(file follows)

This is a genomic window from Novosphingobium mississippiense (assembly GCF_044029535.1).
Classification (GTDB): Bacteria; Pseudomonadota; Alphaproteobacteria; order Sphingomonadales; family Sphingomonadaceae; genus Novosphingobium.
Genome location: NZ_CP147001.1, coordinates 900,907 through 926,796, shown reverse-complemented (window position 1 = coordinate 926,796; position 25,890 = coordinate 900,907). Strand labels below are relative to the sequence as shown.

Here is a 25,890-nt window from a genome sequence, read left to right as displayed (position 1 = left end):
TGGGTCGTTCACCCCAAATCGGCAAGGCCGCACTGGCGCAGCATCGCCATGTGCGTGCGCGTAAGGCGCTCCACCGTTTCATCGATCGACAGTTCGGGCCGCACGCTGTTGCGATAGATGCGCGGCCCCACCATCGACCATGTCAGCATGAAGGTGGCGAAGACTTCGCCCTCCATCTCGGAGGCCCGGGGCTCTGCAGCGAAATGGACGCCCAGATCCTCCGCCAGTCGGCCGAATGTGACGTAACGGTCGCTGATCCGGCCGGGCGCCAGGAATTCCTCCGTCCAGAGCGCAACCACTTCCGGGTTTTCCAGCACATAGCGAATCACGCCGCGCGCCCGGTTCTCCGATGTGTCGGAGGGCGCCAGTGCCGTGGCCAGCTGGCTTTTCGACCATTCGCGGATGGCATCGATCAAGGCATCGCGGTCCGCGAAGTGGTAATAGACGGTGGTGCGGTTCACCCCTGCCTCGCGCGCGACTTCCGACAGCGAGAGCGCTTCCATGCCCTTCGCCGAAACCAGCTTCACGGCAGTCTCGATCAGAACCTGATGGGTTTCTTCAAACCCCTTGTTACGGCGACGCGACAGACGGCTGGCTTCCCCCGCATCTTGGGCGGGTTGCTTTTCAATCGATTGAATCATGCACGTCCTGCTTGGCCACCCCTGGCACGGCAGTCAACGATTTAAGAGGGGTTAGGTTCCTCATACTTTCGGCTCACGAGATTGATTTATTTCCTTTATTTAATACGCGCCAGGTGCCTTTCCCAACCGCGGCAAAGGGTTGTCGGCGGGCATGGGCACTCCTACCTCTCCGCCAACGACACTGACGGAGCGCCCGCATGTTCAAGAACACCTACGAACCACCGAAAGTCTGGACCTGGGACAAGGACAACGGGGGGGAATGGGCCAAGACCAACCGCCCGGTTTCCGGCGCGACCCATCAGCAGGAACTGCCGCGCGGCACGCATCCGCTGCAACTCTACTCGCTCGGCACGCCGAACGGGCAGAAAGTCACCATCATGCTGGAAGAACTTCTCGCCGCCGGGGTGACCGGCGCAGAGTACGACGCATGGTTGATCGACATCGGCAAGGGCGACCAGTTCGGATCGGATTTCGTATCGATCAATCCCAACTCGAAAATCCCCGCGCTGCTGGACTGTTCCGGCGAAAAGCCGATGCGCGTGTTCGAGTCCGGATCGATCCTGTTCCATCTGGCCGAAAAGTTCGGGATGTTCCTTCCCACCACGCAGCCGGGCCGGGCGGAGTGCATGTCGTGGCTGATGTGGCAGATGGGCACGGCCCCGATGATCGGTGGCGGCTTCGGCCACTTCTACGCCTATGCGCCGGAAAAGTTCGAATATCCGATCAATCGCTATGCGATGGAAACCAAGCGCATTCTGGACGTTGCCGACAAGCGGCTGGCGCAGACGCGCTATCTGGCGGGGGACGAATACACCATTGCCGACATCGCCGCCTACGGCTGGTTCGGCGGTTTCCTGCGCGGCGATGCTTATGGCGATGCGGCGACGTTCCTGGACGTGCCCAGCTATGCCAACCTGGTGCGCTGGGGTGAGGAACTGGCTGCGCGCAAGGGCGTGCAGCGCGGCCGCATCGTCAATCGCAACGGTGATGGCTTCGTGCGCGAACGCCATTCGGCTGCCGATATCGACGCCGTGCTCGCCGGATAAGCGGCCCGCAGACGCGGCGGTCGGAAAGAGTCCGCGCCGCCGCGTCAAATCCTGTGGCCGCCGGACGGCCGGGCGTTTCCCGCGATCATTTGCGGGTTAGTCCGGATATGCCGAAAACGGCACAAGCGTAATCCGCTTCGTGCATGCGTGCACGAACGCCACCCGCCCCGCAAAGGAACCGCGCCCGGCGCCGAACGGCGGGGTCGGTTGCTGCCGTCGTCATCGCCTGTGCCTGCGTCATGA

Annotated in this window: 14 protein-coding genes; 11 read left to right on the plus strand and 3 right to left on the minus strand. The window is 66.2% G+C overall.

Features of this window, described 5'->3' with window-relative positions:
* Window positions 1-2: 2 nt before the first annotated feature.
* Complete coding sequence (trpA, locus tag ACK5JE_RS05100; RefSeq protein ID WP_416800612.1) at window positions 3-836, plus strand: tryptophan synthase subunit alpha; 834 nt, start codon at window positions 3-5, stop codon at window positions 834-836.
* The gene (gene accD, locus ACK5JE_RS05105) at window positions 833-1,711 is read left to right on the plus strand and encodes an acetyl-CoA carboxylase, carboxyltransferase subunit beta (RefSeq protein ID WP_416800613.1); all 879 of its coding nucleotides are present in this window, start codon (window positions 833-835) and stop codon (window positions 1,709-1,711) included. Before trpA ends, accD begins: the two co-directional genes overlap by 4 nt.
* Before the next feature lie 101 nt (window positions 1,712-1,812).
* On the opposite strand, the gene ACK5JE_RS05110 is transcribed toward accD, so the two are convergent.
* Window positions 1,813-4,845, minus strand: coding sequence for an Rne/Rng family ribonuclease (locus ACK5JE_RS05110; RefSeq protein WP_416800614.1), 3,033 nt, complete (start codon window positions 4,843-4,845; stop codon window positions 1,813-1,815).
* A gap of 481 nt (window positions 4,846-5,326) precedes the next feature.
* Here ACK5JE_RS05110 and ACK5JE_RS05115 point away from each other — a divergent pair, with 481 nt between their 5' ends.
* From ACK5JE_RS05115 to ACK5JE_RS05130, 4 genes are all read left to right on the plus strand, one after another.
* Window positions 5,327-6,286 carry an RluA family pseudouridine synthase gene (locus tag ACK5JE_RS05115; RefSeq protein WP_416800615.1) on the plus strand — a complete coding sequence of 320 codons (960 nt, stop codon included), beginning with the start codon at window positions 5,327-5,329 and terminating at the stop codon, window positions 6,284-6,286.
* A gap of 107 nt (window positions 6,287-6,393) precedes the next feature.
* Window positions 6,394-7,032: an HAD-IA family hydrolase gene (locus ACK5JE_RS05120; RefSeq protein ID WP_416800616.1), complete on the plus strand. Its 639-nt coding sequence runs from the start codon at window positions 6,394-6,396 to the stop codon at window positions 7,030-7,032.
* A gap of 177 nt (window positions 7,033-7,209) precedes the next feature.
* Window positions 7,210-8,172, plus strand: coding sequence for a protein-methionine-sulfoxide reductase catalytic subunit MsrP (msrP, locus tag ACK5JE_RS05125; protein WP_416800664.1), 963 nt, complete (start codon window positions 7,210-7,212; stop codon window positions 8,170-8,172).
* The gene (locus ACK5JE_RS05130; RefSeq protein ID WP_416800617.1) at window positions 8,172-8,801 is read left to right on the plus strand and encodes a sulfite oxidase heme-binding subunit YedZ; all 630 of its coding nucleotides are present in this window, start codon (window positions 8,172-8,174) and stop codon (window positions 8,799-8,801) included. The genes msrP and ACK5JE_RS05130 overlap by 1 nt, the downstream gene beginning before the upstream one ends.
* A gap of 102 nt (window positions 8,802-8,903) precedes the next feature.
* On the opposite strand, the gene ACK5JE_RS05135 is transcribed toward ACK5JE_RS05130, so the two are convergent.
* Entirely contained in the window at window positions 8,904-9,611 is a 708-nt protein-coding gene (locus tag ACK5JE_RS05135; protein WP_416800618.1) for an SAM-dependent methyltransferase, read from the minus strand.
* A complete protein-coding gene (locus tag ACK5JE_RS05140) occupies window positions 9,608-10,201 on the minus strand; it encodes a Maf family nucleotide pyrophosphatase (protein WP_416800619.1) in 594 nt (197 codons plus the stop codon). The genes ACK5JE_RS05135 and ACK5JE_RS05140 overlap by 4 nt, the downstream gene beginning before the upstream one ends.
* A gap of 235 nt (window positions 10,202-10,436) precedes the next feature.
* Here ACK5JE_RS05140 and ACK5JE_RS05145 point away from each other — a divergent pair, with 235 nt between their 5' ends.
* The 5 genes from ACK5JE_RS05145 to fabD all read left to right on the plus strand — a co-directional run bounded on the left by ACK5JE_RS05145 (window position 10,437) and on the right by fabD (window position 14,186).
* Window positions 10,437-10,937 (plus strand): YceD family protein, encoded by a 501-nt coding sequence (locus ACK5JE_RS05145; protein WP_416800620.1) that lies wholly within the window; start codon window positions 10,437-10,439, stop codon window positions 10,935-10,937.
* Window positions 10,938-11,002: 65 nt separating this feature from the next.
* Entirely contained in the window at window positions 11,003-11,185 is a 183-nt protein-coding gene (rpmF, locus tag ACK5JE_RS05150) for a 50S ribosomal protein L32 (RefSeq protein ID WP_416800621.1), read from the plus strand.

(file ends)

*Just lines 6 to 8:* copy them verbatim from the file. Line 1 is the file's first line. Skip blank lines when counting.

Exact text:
Annotated in this window: 14 protein-coding genes; 11 read left to right on the plus strand and 3 right to left on the minus strand. The window is 66.2% G+C overall.

Features of this window, described 5'->3' with window-relative positions:
* Window positions 1-2: 2 nt before the first annotated feature.